US Educators Affirm Global Education Critical to Student Success
In a rare moment, far from classrooms and school buildings, 112 teachers and administrators from 32 states came together to discuss what it means for students in the United States to be globally competent. The conclusion: global education spans disciplines, demonstrates 21st century student competence, and is a necessary aspect of U.S. core curricula. “I used to think about global education in a passive way,” an administrator noted following the Symposium, “but now I realize that we need to actively engage our students in international thought.”
The teachers and administrators came together last weekend in Washington, D.C. at the inaugural Teachers for Global Classrooms Program (TGC) Global Education Symposium. During concurrent sessions both teachers and administrators examined the invaluable role of global education in linking improved student outcomes and a more holistic worldview for U.S. students.
“Today there is so much emphasis on test scores,” said Jodi Ide, a high school teacher of Cottonwood Heights, Utah, “but we’re doing an injustice if we do not teach students how to be globally competent.”
At the Symposium, participants gained insight into the need for global education initiatives, discussed methodologies for analyzing student work in global education, and garnered inspiration from one another as they continue globalizing teaching and learning in their schools.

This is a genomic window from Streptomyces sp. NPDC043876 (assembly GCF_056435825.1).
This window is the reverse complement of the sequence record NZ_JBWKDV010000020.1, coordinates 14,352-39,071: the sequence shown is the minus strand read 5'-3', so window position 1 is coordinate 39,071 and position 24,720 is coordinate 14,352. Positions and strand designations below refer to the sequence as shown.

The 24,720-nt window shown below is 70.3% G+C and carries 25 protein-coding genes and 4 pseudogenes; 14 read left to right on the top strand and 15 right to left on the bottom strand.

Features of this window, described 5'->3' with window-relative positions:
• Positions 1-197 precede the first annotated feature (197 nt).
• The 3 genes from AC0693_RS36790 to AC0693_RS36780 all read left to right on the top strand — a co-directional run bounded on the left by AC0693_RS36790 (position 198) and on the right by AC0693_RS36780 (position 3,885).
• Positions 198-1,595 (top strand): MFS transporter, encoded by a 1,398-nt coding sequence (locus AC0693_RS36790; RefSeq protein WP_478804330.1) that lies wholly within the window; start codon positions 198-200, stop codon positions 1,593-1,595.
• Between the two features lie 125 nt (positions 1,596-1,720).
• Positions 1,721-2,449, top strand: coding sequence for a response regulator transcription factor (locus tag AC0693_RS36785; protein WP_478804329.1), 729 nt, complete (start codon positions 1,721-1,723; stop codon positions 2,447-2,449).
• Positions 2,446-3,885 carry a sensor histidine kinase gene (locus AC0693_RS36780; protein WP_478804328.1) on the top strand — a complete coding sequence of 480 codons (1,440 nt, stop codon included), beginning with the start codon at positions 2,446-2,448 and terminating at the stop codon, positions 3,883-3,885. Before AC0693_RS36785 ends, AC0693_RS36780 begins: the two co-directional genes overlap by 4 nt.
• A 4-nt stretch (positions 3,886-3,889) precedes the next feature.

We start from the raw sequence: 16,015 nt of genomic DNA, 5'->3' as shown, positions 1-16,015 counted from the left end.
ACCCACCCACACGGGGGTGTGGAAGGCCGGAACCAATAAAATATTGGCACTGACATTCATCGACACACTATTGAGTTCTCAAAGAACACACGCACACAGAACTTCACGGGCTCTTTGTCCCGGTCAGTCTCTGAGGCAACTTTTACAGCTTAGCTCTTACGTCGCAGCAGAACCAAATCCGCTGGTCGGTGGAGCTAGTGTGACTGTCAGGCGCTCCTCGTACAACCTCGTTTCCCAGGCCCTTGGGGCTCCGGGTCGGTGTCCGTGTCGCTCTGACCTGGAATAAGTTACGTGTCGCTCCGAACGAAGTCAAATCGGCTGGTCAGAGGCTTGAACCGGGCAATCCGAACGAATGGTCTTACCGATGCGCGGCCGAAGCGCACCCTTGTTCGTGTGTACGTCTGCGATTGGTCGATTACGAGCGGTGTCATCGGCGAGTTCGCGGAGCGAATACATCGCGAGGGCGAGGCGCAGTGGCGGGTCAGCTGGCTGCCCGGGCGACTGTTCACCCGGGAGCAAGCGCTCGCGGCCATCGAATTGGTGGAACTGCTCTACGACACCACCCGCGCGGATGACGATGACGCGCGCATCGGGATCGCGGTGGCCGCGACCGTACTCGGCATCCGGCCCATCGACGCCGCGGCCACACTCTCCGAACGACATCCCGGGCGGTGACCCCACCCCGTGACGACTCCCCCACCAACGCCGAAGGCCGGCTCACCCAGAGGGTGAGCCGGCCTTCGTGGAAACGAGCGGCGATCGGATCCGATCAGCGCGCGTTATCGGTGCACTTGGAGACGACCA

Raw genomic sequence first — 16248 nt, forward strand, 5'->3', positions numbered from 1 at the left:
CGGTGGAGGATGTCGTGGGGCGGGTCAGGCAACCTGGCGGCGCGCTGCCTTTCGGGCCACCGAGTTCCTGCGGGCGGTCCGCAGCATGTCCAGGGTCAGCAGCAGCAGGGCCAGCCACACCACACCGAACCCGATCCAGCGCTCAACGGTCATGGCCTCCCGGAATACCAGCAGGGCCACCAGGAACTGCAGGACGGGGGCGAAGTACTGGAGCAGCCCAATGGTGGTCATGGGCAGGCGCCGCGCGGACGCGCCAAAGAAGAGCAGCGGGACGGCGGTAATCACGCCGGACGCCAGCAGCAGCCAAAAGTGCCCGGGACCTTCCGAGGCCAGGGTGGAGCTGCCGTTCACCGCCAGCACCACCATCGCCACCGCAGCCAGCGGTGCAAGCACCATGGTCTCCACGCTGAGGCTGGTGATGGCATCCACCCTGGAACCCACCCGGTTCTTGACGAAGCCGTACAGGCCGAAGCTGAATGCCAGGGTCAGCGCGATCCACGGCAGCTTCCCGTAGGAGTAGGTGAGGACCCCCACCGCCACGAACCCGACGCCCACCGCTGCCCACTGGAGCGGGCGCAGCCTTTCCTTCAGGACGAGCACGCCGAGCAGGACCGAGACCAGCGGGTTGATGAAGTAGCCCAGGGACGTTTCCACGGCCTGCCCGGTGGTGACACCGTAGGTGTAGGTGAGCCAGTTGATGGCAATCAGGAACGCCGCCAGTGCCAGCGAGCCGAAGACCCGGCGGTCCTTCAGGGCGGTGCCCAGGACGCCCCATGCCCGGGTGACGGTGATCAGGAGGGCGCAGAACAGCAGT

Since the start of the TGC program, participating teachers have collectively adapted over 300 middle and high-school lessons to incorporate global competencies, such as investigating world issues, effective cross-cultural communication, the recognition of global perspectives, and taking action to enhance learning outcomes into class disciplines spanning social studies, math, science, and English language learners.
Lisa Collins, a high school English teacher from Rayville, Louisiana, described the effect of an adapted unit on modern-day global slavery as “an eye-opener for the students and for me.” Through TGC, Collins modified a history unit on U.S. slavery to include an interactive class research project on present-day human trafficking. Following the project, one student told Collins that “my mother always told me education is important; but I realized from this that if people are denied education they can be enslaved at any time.”
The Symposium offered a space for teachers and administrators to continue challenging their notions of what education standards should look like. “In a democracy you have to have education for all, and global education is an important aspect of that,” said Ide’s principal, Charisse Hilton, “but it goes beyond being a good citizen; it’s about being a global citizen.”
Following the Symposium, TGC Fellows will continue developing global tools for their classrooms in six countries around the world, including Brazil, Ghana, India, Indonesia, Morocco, and Ukraine.
The Teachers for Global Classrooms Program (TGC) is funded by the Bureau of Educational and Cultural Affairs of the U.S. Department of State and implemented by IREX.